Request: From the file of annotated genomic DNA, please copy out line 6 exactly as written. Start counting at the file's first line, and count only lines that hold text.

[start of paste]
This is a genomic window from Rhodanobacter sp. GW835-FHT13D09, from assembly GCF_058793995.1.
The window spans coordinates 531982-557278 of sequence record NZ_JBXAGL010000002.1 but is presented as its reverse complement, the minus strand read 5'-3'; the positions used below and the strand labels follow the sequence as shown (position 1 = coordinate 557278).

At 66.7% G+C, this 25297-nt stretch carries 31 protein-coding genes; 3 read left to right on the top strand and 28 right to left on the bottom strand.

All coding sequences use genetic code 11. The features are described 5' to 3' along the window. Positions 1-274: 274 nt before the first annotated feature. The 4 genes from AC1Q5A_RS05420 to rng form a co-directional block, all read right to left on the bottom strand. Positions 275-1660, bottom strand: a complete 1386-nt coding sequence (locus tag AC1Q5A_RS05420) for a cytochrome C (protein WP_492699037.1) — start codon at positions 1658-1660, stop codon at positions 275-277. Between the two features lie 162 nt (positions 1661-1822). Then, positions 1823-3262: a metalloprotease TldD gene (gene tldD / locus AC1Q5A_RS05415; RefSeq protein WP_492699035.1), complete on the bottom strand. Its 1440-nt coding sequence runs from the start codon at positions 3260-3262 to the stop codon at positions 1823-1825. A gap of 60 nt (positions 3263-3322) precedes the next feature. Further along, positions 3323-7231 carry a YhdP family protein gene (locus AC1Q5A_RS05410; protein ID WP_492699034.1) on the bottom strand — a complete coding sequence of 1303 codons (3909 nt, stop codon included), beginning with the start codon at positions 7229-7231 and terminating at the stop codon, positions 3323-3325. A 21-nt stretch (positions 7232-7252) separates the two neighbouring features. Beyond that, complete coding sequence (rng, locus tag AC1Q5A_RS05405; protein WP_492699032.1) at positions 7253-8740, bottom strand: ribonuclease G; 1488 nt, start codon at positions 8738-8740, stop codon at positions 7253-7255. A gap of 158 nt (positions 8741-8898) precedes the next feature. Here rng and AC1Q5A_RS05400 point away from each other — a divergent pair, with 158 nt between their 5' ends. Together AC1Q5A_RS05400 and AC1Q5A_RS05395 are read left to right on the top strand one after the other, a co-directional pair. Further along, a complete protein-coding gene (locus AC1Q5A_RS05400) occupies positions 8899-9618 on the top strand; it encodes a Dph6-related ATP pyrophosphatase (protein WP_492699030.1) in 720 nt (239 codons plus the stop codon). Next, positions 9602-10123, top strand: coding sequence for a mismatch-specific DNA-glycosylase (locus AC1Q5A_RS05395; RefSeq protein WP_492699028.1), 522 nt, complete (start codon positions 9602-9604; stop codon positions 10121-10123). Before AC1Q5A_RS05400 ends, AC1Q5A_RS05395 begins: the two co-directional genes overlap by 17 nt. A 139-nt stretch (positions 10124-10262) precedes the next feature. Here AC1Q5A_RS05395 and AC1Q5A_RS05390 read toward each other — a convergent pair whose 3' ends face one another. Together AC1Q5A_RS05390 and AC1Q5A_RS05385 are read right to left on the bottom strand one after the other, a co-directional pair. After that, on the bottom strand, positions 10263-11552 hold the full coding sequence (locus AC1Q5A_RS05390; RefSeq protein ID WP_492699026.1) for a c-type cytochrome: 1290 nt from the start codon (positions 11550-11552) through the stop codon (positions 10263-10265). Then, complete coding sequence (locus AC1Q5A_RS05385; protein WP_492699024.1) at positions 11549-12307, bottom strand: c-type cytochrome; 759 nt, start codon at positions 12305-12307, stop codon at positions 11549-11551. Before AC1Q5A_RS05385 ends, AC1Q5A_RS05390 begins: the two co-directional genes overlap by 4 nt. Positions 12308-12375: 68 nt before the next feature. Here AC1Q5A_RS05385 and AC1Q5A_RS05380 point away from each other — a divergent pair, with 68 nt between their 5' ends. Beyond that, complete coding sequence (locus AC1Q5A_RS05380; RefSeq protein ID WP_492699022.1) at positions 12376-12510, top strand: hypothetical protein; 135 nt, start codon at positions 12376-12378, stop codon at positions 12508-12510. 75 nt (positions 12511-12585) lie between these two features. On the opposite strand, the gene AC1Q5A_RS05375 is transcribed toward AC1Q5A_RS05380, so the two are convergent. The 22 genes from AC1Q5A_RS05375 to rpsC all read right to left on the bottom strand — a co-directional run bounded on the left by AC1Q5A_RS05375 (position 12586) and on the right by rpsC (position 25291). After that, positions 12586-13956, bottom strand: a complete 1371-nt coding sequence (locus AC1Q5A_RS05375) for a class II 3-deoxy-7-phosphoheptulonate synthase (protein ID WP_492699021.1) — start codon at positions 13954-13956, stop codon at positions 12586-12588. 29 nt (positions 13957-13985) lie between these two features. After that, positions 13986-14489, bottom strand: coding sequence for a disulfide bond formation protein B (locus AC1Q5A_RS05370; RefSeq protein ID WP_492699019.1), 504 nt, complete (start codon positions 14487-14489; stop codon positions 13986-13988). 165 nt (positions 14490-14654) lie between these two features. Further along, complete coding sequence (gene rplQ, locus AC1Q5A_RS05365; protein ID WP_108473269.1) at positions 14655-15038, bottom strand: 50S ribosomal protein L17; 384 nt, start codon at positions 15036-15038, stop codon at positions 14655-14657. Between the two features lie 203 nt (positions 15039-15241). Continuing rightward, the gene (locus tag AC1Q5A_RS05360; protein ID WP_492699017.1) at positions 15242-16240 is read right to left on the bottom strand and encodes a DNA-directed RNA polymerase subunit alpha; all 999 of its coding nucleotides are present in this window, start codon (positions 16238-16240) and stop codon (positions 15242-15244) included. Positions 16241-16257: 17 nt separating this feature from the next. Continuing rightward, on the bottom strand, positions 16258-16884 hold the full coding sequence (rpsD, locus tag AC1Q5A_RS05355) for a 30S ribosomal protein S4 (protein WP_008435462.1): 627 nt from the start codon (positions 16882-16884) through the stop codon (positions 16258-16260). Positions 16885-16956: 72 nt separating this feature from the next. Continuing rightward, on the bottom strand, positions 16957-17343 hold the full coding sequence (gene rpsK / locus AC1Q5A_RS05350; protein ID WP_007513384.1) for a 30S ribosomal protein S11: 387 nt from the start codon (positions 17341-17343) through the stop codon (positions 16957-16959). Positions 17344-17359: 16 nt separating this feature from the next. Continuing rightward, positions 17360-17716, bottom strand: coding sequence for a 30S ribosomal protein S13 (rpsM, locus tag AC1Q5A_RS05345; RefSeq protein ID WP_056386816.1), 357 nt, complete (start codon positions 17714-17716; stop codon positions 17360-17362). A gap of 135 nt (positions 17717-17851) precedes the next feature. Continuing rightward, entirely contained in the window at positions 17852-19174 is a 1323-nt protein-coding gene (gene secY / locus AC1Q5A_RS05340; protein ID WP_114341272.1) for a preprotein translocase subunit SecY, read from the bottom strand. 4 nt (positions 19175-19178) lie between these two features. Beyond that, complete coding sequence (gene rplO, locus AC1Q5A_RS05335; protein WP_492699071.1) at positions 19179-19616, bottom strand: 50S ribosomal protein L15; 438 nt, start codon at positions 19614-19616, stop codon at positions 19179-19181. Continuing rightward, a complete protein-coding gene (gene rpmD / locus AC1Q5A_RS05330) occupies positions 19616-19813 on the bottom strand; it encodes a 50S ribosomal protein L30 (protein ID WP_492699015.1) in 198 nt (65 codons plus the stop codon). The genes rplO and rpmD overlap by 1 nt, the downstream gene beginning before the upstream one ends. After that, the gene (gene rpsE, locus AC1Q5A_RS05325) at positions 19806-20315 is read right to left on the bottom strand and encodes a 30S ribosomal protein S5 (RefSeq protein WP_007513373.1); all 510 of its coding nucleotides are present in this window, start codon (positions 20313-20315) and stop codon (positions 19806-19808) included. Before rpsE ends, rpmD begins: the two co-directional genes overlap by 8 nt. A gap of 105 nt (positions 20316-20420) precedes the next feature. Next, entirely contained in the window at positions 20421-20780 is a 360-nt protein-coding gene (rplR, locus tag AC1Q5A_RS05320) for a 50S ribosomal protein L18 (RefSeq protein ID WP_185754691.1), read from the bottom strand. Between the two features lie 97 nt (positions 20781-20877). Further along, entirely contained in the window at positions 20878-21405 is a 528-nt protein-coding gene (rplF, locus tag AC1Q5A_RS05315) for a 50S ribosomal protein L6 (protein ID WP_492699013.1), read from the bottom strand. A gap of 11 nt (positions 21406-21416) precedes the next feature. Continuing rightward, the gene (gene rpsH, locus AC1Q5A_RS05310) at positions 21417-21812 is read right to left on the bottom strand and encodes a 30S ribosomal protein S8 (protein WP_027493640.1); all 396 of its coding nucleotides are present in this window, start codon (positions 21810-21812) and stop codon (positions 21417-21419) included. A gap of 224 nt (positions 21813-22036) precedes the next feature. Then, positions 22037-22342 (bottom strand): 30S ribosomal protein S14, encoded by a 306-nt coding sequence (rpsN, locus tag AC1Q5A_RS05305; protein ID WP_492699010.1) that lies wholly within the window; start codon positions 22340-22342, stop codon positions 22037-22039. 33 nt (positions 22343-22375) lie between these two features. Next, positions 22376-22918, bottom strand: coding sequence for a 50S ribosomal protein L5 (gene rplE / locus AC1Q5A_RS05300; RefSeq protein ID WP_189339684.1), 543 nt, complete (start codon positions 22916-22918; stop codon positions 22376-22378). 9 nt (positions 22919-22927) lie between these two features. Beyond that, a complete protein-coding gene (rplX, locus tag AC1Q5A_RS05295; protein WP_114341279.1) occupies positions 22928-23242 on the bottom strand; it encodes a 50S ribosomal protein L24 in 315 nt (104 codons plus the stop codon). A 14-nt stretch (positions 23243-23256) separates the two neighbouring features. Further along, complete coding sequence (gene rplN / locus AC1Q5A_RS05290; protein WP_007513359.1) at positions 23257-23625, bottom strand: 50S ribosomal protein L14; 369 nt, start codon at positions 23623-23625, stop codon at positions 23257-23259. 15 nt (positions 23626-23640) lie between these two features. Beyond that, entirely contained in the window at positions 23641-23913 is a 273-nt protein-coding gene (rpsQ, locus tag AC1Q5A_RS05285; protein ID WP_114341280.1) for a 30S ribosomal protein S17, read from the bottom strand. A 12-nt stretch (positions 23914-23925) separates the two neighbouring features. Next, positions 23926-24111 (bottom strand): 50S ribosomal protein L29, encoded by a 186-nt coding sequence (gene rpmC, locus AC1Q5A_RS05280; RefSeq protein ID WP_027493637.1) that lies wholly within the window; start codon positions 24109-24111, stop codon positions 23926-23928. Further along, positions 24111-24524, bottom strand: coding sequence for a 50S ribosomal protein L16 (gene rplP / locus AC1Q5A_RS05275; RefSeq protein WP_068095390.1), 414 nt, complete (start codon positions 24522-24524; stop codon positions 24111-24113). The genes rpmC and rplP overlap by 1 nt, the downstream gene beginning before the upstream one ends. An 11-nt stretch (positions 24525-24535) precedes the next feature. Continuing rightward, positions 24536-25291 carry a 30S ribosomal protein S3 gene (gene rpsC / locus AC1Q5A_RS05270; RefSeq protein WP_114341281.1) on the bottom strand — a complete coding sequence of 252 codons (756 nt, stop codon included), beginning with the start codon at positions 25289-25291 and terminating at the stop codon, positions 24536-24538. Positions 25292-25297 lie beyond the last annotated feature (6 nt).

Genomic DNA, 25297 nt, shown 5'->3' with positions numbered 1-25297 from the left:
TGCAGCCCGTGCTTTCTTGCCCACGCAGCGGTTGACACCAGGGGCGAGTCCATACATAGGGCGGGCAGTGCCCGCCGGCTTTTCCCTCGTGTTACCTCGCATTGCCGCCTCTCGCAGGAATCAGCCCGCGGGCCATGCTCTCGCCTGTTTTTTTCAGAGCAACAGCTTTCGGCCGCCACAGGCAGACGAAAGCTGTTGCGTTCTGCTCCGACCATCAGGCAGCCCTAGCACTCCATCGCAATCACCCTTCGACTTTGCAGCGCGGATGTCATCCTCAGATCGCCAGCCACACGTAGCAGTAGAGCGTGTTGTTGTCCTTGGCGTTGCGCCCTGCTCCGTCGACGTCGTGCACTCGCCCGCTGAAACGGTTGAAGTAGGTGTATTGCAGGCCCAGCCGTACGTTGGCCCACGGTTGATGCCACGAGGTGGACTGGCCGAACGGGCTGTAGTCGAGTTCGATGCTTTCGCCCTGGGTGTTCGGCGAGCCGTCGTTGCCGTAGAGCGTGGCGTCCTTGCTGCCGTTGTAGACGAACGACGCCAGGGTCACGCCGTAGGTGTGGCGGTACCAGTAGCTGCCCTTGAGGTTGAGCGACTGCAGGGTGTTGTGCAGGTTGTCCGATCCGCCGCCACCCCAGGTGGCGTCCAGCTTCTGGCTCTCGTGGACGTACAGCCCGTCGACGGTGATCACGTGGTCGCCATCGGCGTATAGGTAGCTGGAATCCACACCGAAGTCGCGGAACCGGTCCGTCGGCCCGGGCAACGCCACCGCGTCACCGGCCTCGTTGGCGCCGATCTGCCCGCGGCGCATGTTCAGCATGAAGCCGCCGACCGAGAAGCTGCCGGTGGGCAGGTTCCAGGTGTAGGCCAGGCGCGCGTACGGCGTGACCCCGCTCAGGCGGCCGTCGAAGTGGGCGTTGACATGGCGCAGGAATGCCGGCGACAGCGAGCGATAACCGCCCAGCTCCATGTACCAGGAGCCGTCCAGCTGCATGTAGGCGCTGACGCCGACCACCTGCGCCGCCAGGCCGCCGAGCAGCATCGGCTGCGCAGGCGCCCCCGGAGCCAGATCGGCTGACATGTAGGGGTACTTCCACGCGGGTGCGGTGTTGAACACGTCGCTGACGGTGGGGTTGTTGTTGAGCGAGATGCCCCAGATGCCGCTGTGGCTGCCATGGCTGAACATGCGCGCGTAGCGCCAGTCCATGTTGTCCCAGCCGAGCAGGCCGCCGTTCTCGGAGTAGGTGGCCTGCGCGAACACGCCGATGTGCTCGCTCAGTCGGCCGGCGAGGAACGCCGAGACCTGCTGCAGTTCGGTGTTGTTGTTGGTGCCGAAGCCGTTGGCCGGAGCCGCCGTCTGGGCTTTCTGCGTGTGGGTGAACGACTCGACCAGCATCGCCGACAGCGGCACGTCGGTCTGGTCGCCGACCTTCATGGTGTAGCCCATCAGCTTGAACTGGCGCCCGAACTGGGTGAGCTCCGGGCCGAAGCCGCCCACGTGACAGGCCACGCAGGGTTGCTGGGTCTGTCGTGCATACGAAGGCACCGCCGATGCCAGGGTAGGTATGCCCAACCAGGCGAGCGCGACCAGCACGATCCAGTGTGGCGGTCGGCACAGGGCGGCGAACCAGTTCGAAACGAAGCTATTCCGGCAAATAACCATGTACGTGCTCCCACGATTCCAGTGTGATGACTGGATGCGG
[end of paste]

TGCAGCCCGTGCTTTCTTGCCCACGCAGCGGTTGACACCAGGGGCGAGTCCATACATAGGGCGGGCAGTGCCCGCCGGCTTTTCCCTCGTGTTACCTCGCATTGCCGCCTCTCGCAGGAATCAGCCCGCGGGCCATGCTCTCGCCTGTTTTTTTCAGAGCAACAGCTTTCGGCCGCCACAGGCAGACGAAAGCTGTTGCGTTCTGCTCCGACCATCAGGCAGCCCTAGCACTCCATCGCAATCACCCTTCGACTTTGCAGCGCGGATGTCATCCTCAGATCGCCAGCCACACGTAGCAGTAGAGCGTGTTGTTGTCCTTGGCGTTGCGCCCTGCTCCGTCGACGTCGTGCACTCGCCCGCTGAAACGGTTGAAGTAGGTGTATTGCAGGCCCAGCCGTACGTTGGCCCACGGTTGATGCCACGAGGTGGACTGGCCGAACGGGCTGTAGTCGAGTTCGATGCTTTCGCCCTGGGTGTTCGGCGAGCCGTCGTTGCCGTAGAGCGTGGCGTCCTTGCTGCCGTTGTAGACGAACGACGCCAGGGTCACGCCGTAGGTGTGGCGGTACCAGTAGCTGCCCTTGAGGTTGAGCGACTGCAGGGTGTTGTGCAGGTTGTCCGATCCGCCGCCACCCCAGGTGGCGTCCAGCTTCTGGCTCTCGTGGACGTACAGCCCGTCGACGGTGATCACGTGGTCGCCATCGGCGTATAGGTAGCTGGAATCCACACCGAAGTCGCGGAACCGGTCCGTCGGCCCGGGCAACGCCACCGCGTCACCGGCCTCGTTGGCGCCGATCTGCCCGCGGCGCATGTTCAGCATGAAGCCGCCGACCGAGAAGCTGCCGGTGGGCAGGTTCCAGGTGTAGGCCAGGCGCGCGTACGGCGTGACCCCGCTCAGGCGGCCGTCGAAGTGGGCGTTGACATGGCGCAGGAATGCCGGCGACAGCGAGCGATAACCGCCCAGCTCCATGTACCAGGAGCCGTCCAGCTGCATGTAGGCGCTGACGCCGACCACCTGCGCCGCCAGGCCGCCGAGCAGCATCGGCTGCGCAGGCGCCCCCGGAGCCAGATCGGCTGACATGTAGGGGTACTTCCACGCGGGTGCGGTGTTGAACACGTCGCTGACGGTGGGGTTGTTGTTGAGCGAGATGCCCCAGATGCCGCTGTGGCTGCCATGGCTGAACATGCGCGCGTAGCGCCAGTCCATGTTGTCCCAGCCGAGCAGGCCGCCGTTCTCGGAGTAGGTGGCCTGCGCGAACACGCCGATGTGCTCGCTCAGTCGGCCGGCGAGGAACGCCGAGACCTGCTGCAGTTCGGTGTTGTTGTTGGTGCCGAAGCCGTTGGCCGGAGCCGCCGTCTGGGCTTTCTGCGTGTGGGTGAACGACTCGACCAGCATCGCCGACAGCGGCACGTCGGTCTGGTCGCCGACCTTCATGGTGTAGCCCATCAGCTTGAACTGGCGCCCGAACTGGGTGAGCTCCGGGCCGAAGCCGCCCACGTGACAGGCCACGCAGGGTTGCTGGGTCTGTCGTGCATACGAAGGCACCGCCGATGCCAGGGTAGGTATGCCCAACCAGGCGAGCGCGACCAGCACGATCCAGTGTGGCGGTCGGCACAGGGCGGCGAACCAGTTCGAAACGAAGCTATTCCGGCAAATAACCATGTACGTGCTCCCACGATTCCAGTGTGATGACTGGATGCGG